The text is minimal but the illustrations speak a thousand words. Each double page spread shows a child from a different country observing their environment and there is so much detail to explore and discuss. We see diferent types of clothes and modes of transport, cultural traditions and breathtaking landscapes. The countries included are the UK, Alaska, Ecuador, Norway, Russia, Egypt, Tanzania, India, Nepal, China and Japan, so the range is really broad.
Hi Chitra and Poonam! We have loved your earlier collaborations – ‘You’re Safe With Me’ and ‘You’re Snug With Me’ – so we were really excited to discover your new title ‘You’re Strong With Me’. They are such heart-warming stories and the illustrations are unlike anything I’ve seen in a children’s book before.
Can you tell us a little bit about yourselves, in case we have any readers who are unfamiliar with your stories?
CHITRA SOUNDAR: I was born in India, and moved to the UK about a decade and half ago. I’ve written over 30 books for children, published across Asia, Europe and North America. I’ve been a teacher, programmer and a manager before I became a full-time writer.
We were lucky enough to meet the lovely Chitra Soundar at an event at Moon Lane Ink last year so I was very happy when Lantana Publishing invited us to be part of the book tour for her newest title – You’re Strong With Me.
This is the third book in a trilogy, all of which feature beautiful illustrations from Poonam Mistry. The previous books in the series are You’re Safe With Me and You’re Snug With Me and each one focuses on the wonderful bond between parent and child.
In this story we follow a mother giraffe and her calf through a day in the wild. The little giraffe encounters many things which make her scared or uncomfortable, like a hissing fire and a bird which pecks at her fur, but her mother is always there to reassure and comfort her.
When Agu spots a little girl called Sam playing in a tree he sees an opportunity to make a friend. He is new to the country but so far all of his attempts at friendship have failed. Poor Agu is heartbroken when Sam says she doesn’t want to play because she doesn’t know him. Why is making friends so hard?
He watches as Sam pretends to be a pirate amongst the gnarled bows of the old tree. She sings of her adventures but when she mentions stealing diamonds from Nigeria Agu steps in. He tells her there are no diamonds there, and he knows because this is where he comes from. Intrigued, Sam asks him what else he knows and just like that the door of friendship starts to open. Agu tells her all about his former home and slowly they start to play. Soon they are sailing together on the breeze, fighting pirates and searching for seashells.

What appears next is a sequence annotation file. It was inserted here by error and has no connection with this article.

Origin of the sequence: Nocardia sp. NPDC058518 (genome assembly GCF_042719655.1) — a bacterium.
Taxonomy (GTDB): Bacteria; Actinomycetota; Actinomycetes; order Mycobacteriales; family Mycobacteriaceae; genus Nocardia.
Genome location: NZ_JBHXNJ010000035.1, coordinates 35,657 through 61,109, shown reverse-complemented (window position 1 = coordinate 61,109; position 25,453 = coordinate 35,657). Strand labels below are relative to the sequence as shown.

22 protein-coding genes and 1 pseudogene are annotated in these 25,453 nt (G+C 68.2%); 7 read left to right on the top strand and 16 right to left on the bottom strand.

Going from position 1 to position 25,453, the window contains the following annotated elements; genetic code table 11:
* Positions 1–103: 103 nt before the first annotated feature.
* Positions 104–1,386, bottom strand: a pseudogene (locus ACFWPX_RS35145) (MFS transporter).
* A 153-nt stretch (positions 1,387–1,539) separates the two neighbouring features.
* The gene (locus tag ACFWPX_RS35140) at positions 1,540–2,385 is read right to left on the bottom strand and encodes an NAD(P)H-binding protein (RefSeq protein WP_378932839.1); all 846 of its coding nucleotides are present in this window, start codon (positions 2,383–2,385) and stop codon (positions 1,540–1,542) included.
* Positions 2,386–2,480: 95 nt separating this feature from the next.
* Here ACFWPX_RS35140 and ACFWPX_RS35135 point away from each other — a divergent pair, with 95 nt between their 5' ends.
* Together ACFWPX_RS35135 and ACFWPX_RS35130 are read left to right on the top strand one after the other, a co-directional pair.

This evening we are extremely excited to be sharing our thoughts on a brand new book from Lantana Publishing as part of the official #oldmanofthesea bookstagram tour.
This beautifully illustrated story looks at the quiet relationship between a boy and his ailing grandfather. Every Sunday they sit together and talk or share a comfortable silence, until one day the Grandfather decides the time has come to share tales of his life with the boy. And what a life!
Grandpa was a sailor who circumnavigated the world and fell in love with each continent he discovered. He picnicked in olive groves with Europe, climbed sand dunes with Africa, explored temples with Asia and went diving with Oceania. The love he felt for these lands was strong, but not as strong as the lure of the sea. Eventually he always found himself back in his boat in search of a new adventure.
When night falls in the Indian forest it is time for the baby animals to go to sleep. However on this particular evening a storm is brewing and the noises make the little ones afraid. Suddenly the forest is full of unfamiliar noises and their imaginations run wild. The trees are swooshing, the wind is howling, lightening is flashing and thunder rolls in the sky.
Fortunately Mama Elephant is there to calm their fears. Each time they are woken by a noise she gives a lovely description of what is happening and why. For example the wind huffs and puffs because it is tired from all the hard work it has been doing gathering seeds from faraway lands and bringing them to the forest. She finishes each little story with a soft whisper of “You’re safe with me”.